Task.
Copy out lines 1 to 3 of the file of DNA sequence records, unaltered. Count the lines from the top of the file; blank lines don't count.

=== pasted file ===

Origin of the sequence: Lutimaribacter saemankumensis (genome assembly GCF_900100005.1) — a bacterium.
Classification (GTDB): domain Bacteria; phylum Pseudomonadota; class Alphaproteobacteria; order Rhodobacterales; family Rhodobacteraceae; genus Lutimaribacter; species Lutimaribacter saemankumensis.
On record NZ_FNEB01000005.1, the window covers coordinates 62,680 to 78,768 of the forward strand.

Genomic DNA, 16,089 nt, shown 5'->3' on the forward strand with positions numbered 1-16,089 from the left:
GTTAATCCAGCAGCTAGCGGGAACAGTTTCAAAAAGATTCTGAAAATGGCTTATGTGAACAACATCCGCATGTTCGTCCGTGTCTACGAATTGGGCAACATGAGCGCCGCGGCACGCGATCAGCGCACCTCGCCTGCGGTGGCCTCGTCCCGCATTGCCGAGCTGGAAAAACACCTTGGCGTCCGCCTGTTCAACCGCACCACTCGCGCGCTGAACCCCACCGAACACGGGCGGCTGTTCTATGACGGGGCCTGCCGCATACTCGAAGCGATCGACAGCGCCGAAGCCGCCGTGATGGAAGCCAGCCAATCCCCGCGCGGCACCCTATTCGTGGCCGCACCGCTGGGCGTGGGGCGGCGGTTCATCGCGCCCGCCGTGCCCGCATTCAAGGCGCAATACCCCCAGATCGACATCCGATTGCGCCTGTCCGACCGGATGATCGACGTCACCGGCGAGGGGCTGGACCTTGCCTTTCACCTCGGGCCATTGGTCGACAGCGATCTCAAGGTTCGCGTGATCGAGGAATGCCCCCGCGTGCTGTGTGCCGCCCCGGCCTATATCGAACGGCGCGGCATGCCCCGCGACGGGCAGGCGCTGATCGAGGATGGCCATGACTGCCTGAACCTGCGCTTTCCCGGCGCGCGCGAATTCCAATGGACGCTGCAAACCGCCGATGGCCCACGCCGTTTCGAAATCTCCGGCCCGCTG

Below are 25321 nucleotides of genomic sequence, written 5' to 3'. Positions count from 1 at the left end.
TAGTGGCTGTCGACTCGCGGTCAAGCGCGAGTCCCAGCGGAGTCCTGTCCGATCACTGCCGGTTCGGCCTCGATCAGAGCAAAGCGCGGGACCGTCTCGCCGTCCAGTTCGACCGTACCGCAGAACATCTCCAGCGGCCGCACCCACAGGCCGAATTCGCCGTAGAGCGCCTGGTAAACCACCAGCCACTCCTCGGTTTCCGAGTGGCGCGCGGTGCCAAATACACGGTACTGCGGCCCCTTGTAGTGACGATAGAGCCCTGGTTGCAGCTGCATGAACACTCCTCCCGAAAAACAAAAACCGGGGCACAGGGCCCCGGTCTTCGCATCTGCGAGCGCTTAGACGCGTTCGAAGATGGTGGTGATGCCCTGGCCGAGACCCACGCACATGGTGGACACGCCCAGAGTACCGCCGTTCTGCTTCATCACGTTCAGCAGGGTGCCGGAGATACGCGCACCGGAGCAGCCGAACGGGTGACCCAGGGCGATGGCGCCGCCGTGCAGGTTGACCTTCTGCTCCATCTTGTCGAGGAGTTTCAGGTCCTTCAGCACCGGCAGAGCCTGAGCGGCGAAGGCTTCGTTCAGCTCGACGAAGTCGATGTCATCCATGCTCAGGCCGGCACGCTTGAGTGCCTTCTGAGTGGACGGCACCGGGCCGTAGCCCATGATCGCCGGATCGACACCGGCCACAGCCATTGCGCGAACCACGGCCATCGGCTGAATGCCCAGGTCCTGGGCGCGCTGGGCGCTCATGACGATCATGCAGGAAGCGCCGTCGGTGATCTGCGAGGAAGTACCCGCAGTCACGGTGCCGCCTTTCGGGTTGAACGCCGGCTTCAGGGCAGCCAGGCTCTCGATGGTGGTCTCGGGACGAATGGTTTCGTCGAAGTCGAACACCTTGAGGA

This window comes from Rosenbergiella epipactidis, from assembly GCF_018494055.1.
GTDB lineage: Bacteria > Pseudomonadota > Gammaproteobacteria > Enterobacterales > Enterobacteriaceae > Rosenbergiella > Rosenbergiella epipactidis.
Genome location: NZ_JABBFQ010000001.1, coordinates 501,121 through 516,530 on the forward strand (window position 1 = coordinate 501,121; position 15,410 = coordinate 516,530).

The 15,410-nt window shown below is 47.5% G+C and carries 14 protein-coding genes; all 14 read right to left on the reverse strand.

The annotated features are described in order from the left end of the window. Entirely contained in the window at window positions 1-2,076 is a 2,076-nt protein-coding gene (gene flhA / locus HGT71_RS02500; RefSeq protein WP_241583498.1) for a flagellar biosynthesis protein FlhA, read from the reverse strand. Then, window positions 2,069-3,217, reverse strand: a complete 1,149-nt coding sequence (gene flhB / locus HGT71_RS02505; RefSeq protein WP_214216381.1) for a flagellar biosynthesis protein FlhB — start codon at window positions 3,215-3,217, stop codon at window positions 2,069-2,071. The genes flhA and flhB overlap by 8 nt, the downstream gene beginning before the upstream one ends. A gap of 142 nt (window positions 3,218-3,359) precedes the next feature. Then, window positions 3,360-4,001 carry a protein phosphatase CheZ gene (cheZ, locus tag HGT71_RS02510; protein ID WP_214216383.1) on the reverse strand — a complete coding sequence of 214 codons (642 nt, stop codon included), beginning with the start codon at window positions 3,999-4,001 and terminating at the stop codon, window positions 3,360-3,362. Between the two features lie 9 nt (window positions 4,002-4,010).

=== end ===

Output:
Origin of the sequence: Lutimaribacter saemankumensis (genome assembly GCF_900100005.1) — a bacterium.
Classification (GTDB): domain Bacteria; phylum Pseudomonadota; class Alphaproteobacteria; order Rhodobacterales; family Rhodobacteraceae; genus Lutimaribacter; species Lutimaribacter saemankumensis.
On record NZ_FNEB01000005.1, the window covers coordinates 62,680 to 78,768 of the forward strand.